Defined as “a set of processes operated by a third party vendor to help your business develop and deploy a disaster recovery (DR) plan,” DRaaS is a trending topic on the minds of many IT professionals. The solutions you recommend and implement depend largely on the RPO (recovery point objective), your RTO (recovery time objective) and what can be done to minimize the time between the disaster and RTO.
What is your ideal RPO and RTO?
Of course, there are different types of disaster that could apply to any business, but some have more catastrophic implications than others. For instance, a website that contains mostly static information that is sporadically updated can afford a longer RPO as not much, if anything, will have changed. In this case, a self-service recovery DRaaS may be your best choice.
On the other hand, a global finance company or a major online retailer losing even seconds of business continuity can have far-reaching financial implications. In the latter case, the RPO needs to be as close as possible to the actual disaster in order not to lose transactions.
What to look for in a DRaaS solution
Of the vendors who offer DRaaS, many market themselves as a stand-alone, all-in-one solution, and some are designed specifically to pair with Microsoft Exchange or SQL Server. Others still offer complete cloud-based data centre and server restoration. The more options offered generally equal a higher cost, but deciding what your BC is worth to you is critical.
The DRaaS solution you choose should tick the following boxes:
Backup all of your systems, data, platforms and applications
Flexibility: restore a single application or the whole system
A billing structure that fits your budget
Flexible backup target options: local, cloud-based
File size management to minimize storage needs
Support all of your applications, databases and operating systems
Other things to consider include the complexity of the recovery process and whether you have the appropriate IT staff or consultancy to manage it. You should also be concerned with how long it will take to return your systems to a live state from a backup. Some DRaaS place a time limit on how long they will host the recovery environment, and if so, there may be financial implications to consider. Consider the DRaaS reported failback time and the number of VMs that the solution will allow.
Your choice of DRaaS providers will depend largely on the size of the systems in question, taking into consideration the potential losses you may experience if BC is not restored quickly.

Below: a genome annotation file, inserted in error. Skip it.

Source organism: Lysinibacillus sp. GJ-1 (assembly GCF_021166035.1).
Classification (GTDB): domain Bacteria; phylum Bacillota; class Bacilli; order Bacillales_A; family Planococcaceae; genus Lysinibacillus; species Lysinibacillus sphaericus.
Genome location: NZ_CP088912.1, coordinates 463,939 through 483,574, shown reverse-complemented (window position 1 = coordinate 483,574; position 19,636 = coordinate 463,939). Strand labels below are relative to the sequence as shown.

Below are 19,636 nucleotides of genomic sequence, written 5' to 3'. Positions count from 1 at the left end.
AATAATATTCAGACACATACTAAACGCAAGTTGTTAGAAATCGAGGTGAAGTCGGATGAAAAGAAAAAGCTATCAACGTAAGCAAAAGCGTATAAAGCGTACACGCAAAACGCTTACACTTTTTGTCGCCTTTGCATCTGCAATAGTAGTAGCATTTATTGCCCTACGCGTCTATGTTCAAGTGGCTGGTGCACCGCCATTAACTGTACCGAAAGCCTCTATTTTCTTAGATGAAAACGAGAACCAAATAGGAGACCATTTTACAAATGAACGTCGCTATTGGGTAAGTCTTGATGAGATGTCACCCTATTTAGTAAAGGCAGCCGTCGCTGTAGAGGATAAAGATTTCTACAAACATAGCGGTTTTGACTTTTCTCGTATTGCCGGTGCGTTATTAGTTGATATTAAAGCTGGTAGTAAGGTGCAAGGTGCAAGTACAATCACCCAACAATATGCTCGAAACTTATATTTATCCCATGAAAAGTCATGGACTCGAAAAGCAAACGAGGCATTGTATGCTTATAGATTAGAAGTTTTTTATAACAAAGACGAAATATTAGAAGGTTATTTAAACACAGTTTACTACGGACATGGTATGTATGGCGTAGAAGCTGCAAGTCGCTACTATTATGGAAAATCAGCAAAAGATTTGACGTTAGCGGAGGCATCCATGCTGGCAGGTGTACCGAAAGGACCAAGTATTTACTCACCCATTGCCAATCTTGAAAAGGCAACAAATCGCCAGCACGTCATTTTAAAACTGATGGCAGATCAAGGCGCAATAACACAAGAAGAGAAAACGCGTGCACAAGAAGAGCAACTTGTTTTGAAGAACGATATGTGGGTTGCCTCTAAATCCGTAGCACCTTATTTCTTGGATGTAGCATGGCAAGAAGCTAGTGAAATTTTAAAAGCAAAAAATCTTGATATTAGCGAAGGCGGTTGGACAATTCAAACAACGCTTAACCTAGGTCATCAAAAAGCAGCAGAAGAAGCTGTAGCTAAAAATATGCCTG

Here are some of the highest-rated and most popular DRaaS systems available today:
Considered a visionary in the DRaaS realm, Datto Sirius is their flagship total data protection platform, offering a 6-second recovery from either the local interface or from the cloud. One key strength is that you can be instantly connected to one of their engineers, 24/7 with no after-hours surcharges.
Though relatively new to the DRaaS landscape, many enterprises who run a Microsoft environment may find it advantageous to stay with what they know. Operating on the Microsoft Azure platform, some of its strengths include supports for more than 50 languages, plus pricing that is based on the number of instances protected. Though it has won high praise for its simplicity and cost-effectiveness, it is largely a self-service option at the moment. It also lacks the hybrid management capabilities of its closest competitors.
Carbonite is a highly customizable DRaaS that can be either fully managed or provider-managed. Features include a guaranteed one-hour RTO and 5 minute RPO, but there are several tiers with numbers that should suit most needs.
A fully managed DRaaS dedicated to enterprise, iland boasts 100% uptime availability and a guaranteed 15-minute or less response time to all customer questions and incident reports. Failover and failback can be tested without restriction, and they receive a high customer satisfaction rating for the quality of their support, services and feature innovation.
While this is by no means a complete list, it should give you an idea of some of the top players currently in the DRaaS market.
Alex Viall is founder and managing director of Mustard IT Support, a London-based boutique IT company. With 18 years of industry experience, he is always actively studying, and is currently looking at the hybrid cloud identity / Microsoft Azure.
SAN FRANCISCO -- On Valentine’s Day, Virginia Gov. Terry McAuliffe, speaking at RSA Conference 2017 in San Francisco, courted cybersecurity pros to live and work in the state known for lovers. His overtures, though, belie a serious problem. State governments lack enough cybersecurity pros to battle hackers who’ve put states in their crosshairs.
“My whole initiative as chairman of the [National Governors Association] is cybersecurity, because we at the state level collectively have more data than the federal government,” McAuliffe said.
State governments store a bounty of valuable data, such as state tax returns, healthcare records and driver’s license information. Add to this Virginia’s vast military installations – The Pentagon in Arlington, CIA in Langley, FBI Academy in Quantico, Naval Air Station Oceana in Virginia Beach – and it’s no surprise Virginia faced some 86 million cyberattacks last year, averaging three every second.
According to the results of a recent survey [PDF] of 250 IT professionals, 34 percent of companies in the U.S. were breached in the past year, and 74 percent of the victims don't know how it happened.
The survey, conducted by iSense Solutions for Bitdefender, also found that two thirds of companies would pay an average of $124,000 to avoid public shaming after a breach, while 14 percent would pay more than $500,000.
One third of CIOs say their job has become more important in their company's hierarchy, and another third say their job has been completely transformed in the past few years.